I am sure we all have our notion of Indian identity, and I am positive our definitions differ. It is possible that there are as many way to define Indian identity as there are Indians. There is a religious story that compares god with water. God is like the water in the pond, the story goes, and we each go carry some of it in our home. When we put it in a glass, it takes one shape. When we put it in vase, it takes another. They look different, and yet it is the same water. I think Indian identity is similar. I would like to think despite all the different notions, there is a common pond. The core of what is to be Indian.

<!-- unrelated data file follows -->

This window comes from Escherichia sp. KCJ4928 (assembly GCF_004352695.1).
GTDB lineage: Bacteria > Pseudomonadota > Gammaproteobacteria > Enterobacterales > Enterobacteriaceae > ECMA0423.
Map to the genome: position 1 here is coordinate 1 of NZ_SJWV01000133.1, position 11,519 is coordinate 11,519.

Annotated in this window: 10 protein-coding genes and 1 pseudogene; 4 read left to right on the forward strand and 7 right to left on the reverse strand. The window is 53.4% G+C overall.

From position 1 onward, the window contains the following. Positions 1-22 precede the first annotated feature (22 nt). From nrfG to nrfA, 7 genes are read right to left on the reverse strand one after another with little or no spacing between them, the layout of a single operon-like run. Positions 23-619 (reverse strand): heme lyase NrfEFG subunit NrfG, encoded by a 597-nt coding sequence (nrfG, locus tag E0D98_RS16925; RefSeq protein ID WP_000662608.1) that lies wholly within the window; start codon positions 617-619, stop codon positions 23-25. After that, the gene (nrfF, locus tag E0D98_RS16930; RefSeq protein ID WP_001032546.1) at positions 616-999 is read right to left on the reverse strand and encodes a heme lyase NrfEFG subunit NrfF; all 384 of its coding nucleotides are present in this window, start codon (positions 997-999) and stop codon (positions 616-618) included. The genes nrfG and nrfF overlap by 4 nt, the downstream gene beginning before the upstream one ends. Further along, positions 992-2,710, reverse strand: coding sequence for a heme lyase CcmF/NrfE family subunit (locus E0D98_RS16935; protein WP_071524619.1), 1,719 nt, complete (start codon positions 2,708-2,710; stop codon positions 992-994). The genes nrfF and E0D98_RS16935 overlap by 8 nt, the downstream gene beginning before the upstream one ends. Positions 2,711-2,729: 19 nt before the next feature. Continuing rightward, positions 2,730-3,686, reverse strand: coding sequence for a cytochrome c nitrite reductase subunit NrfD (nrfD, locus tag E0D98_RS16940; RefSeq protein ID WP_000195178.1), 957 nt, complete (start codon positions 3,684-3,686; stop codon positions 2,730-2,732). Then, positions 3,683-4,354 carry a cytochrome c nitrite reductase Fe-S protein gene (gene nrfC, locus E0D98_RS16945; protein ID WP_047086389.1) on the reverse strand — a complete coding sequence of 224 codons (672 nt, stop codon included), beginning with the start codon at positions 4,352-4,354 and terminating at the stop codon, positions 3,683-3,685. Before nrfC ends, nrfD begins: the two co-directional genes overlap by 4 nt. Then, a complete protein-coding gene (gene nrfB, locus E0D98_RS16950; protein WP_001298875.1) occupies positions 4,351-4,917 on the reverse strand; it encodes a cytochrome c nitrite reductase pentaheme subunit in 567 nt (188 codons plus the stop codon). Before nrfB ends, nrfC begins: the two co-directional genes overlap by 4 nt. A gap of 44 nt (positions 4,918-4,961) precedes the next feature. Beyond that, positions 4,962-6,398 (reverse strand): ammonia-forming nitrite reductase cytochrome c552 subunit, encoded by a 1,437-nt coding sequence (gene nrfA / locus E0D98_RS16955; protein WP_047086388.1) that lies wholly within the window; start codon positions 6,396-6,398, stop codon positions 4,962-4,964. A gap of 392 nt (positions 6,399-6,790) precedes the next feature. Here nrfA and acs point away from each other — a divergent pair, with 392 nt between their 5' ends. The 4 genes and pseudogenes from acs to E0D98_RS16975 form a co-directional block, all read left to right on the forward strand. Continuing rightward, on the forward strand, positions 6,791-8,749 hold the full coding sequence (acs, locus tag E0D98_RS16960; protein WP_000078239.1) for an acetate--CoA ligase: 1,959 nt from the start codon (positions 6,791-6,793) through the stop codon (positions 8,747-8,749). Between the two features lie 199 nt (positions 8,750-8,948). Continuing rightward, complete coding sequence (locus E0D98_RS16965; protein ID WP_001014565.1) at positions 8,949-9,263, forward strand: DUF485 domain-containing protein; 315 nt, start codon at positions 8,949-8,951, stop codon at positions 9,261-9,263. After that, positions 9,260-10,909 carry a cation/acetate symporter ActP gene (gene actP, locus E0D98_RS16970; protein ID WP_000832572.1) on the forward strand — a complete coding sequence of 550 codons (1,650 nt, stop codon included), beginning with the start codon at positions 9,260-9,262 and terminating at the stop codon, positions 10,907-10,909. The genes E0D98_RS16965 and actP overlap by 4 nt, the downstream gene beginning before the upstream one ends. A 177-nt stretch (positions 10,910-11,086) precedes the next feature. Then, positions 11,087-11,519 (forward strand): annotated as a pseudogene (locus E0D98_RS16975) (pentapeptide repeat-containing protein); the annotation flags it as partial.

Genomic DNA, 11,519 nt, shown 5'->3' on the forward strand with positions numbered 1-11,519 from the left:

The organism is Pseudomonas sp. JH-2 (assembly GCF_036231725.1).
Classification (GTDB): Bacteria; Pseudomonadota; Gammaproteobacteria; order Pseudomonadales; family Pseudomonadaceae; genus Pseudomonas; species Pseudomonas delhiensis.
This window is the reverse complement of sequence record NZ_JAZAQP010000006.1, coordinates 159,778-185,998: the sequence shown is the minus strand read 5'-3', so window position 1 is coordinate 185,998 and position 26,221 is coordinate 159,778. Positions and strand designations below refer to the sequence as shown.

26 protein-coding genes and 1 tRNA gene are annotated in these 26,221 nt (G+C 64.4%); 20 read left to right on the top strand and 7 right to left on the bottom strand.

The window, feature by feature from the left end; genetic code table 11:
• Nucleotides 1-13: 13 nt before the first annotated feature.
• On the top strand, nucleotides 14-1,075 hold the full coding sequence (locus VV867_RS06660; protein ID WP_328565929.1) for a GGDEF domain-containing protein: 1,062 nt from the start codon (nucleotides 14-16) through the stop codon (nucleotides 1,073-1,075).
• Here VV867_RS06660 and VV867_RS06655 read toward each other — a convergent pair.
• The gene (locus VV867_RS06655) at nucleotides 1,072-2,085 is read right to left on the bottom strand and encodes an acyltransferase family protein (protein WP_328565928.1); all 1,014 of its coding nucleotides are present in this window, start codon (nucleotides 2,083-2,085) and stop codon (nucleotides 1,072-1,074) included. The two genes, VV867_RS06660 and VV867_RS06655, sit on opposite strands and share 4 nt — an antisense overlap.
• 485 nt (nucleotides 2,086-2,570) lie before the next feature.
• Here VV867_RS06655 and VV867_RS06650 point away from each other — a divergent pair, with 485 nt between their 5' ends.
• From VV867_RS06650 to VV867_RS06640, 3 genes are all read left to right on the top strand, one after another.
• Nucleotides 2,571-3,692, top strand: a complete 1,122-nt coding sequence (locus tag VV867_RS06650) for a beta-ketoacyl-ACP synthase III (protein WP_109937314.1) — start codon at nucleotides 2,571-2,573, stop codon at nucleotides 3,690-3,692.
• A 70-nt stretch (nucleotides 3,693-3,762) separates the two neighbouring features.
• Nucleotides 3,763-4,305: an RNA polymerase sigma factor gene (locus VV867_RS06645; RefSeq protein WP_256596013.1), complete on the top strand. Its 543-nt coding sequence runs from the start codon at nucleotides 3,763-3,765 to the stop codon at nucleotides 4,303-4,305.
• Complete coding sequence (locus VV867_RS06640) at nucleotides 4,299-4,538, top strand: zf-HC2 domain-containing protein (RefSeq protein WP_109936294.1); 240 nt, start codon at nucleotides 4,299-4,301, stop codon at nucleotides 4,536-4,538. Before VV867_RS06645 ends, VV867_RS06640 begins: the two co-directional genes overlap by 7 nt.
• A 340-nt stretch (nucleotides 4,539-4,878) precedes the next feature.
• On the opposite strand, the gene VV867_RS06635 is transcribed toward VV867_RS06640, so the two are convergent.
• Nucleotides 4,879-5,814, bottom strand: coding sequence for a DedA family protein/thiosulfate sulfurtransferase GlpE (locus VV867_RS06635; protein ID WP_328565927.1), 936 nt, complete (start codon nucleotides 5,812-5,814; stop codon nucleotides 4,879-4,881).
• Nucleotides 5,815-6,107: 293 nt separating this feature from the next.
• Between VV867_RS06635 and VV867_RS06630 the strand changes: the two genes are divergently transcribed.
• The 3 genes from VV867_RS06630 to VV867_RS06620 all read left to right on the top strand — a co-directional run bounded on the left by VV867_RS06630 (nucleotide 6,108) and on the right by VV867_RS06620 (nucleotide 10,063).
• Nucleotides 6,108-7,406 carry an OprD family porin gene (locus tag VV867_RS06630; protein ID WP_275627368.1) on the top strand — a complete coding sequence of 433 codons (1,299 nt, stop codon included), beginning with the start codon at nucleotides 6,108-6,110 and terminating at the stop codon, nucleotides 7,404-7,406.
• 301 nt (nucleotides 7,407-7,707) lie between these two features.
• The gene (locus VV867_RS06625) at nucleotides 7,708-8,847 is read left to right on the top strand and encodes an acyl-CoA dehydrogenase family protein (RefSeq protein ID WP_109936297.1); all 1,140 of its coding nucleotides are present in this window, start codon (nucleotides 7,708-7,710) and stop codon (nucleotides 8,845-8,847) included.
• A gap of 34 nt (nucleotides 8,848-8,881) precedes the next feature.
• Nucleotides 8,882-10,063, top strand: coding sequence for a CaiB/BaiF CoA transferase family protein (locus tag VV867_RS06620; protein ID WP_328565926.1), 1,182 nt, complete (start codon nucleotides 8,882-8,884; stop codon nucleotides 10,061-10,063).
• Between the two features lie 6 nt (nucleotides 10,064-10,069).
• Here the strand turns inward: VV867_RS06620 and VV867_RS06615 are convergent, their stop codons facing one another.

To some the core is the pride that binds us all. To be Indian you have to be proud of India. But what is pride: the faith in supremacy of India? Or even superiority? Pride does not have to be blind. It has to be true. We have to be proud of India for what it is. Acceptance comes before pride: acceptance with all its delights and deficiencies. And that is not always easy. India is not an easy country. It is both glorious and ghastly. It is a land of contrast. It is a land of contradiction.
We can be complacent in our pride, because we think it is the best possible India. We can be complaining in our pride, because we believe India should be better. For those the tune goes in our head: the best is yet to come. It is our choice. For me, I cannot get that tune out of my head when I think of India. Those who are harsh in their criticism may be the ones with higher expectation. Is that such a bad thing? Does it make them more or less proud of India? More or less Indian?